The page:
“Transdisciplinary Itexts and the Future of Web-Scale Collaboration.” With Lisa Litterio and Jim Hendler. Journal of Business and Technical Communication. July 2011. 322-337.
“Talmidai Rhetoricae: ‘Drashing Up Models and Methods for Jewish Rhetorical Studies.”Introduction to special issue of College English: “Composing Jewish Rhetorics” Guest Editor: Janice Fernheimer. July 2010. 577-597.
“Collaborative Convergences in Research and Pedagogy: An Interdisciplinary Approach to Teaching Writing with Wikis,” with Dr. Dean Nieusma, Dr. Lei Chi, Dr. Lupita Montoya, Thomas Kujala, and Andrew LaPadula. Computers and Composition Online. Fall 2009.
“Black Jewish Identity Conflict: A Divided Universal Audience and the Impact of Dissociative Disruption.” Rhetoric Society Quarterly. Volume 39. January 2009, p. 46-72.
“From Jew to Israelite: Making Uncomfortable Communions and The New Rhetoric’s Tools for Invention.” Argumentation and Advocacy. Guest Editor. David Frank. Spring 2008, p. 198-212.
“Bridging the Divide: Blogs in the Composition Classroom, ” with Tom Nelson. Currents in Electronic Literacy.Volume 9. December 2005.
Select Book Chapters Published
“Arguing from Difference: Cooper, Emerson, Guizot, and a More Harmonious America.” Speaking Our Minds: Black Women’s Thought in the Nineteenth Century. Ed. Kristin Waters and Carol B. Conaway. Lebanon, New Hampshire: University of Vermont Press, 2007. 287-305.
*Recipient of The Letitia Woods Brown Memorial Book Prize for best anthology about African American women's history for 2007.
“Breaking the Commandments of Holocaust Representation? Conflicting Genre Expectations in Audience Responses to Schindler’s List and Life is Beautiful.”Beyond Life is Beautiful: Comedy and Tragedy in the Cinema of Roberto Benigni. Ed. Grace Russo Bullaro. Leicester, UK; Troubador Publishing, 2005. 292-321.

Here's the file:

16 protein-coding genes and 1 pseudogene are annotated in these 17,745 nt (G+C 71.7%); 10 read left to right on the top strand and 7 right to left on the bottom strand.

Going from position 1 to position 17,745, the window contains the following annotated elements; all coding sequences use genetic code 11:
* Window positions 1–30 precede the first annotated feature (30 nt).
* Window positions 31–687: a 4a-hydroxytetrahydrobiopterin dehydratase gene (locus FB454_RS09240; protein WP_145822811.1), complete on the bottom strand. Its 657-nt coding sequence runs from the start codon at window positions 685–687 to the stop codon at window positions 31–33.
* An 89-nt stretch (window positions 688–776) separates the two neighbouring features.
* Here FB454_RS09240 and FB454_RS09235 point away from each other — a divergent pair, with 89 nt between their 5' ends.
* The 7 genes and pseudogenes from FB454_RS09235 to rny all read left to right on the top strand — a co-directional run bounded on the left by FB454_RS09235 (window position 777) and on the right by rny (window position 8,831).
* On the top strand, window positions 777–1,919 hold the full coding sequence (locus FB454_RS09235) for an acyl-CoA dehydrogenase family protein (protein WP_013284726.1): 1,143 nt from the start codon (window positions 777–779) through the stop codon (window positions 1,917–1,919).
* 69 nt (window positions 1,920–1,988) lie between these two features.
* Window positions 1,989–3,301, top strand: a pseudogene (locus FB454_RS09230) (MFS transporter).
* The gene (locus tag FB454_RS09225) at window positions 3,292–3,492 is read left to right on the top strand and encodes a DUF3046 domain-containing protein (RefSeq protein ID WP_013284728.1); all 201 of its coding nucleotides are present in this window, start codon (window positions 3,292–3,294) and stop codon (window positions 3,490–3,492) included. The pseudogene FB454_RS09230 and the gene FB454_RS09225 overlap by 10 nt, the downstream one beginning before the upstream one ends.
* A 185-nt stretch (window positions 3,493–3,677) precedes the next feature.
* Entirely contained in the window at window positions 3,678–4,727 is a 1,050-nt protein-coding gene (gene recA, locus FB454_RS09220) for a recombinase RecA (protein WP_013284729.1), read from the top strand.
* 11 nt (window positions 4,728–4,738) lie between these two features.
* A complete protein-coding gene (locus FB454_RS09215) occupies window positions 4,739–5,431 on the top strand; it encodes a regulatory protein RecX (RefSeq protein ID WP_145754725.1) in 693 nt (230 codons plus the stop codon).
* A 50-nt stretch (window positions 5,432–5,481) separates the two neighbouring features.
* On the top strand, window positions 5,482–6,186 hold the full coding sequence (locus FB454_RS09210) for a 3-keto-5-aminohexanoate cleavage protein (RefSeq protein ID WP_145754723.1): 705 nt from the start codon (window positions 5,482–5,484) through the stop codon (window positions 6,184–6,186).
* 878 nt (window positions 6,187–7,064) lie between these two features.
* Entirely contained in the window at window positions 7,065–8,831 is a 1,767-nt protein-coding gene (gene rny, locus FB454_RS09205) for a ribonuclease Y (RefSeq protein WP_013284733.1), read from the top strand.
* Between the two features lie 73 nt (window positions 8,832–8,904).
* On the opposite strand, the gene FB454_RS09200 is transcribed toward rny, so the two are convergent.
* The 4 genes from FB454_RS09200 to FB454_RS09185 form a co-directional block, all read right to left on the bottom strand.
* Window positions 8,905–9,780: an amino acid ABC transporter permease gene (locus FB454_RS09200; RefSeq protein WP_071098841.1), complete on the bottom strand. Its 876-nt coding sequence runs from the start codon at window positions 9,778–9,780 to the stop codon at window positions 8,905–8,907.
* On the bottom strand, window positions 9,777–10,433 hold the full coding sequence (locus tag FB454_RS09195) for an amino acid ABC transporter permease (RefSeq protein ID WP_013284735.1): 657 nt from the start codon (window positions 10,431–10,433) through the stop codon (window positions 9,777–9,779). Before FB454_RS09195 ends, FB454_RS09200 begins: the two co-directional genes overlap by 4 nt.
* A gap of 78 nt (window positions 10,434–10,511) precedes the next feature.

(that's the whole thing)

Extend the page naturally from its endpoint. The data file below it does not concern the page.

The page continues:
Projects in Progress
The Women in Bourbon Oral History Project
· This project fills a gap in both scholarly and popular attention to the many women who play a key role in Kentucky’s $8.6 billion dollar bourbon industry (KDA). Advancing much needed work in diversity, equity, and inclusion, this project will document the extensive record of women who have helped shape the bourbon industry and the culture of bourbon that surrounds it. The project will include a variety of women’s voices representing multiple perspectives (including but not limited to Black women and other women of color), and will be established in partnership with the University of Kentucky’s Louie B. Nunn Center for Oral History, the James B. Beam Institute for Kentucky Spirits, and advanced students in Bourbon Oral History.
· This project was launched in conjunction with students enrolled in WRD 569/HIS 595 Bourbon Oral History in Spring 21 and builds upon the successful model of student research developed with the Jewish Kentucky Oral History Project. This model trains both undergraduate and graduate students in professional oral history methods while providing them with access to leading women in one of the most lucrative industries in the Commonwealth; the chance to make history each time they conduct an original interview; and opportunities to publicly present their original research.
· To date 24 interviews have been collected; over the next 3-5 years the project aims to collect 100-150 interviews of female industry leaders.
America’s Chosen Spirit: Distilling the Jewish Roots of Kentucky Bourbon 2013-present. with illustrator JT Waldman
· This historical fiction graphic novel and transmedia project highlights the influences of Jews, women, African Americans, and immigrants on Kentucky’s iconic Bourbon industry and consists of four main components: a serial webcomic; a podcast series; a sip-and-study series, and an Omeka-based repository of curated primary materials which form the foundation and inspiriation for the historical fiction webcomic.
· Four seasons: 10 chapters each, season 1 in progress with anticipated release in September 2022.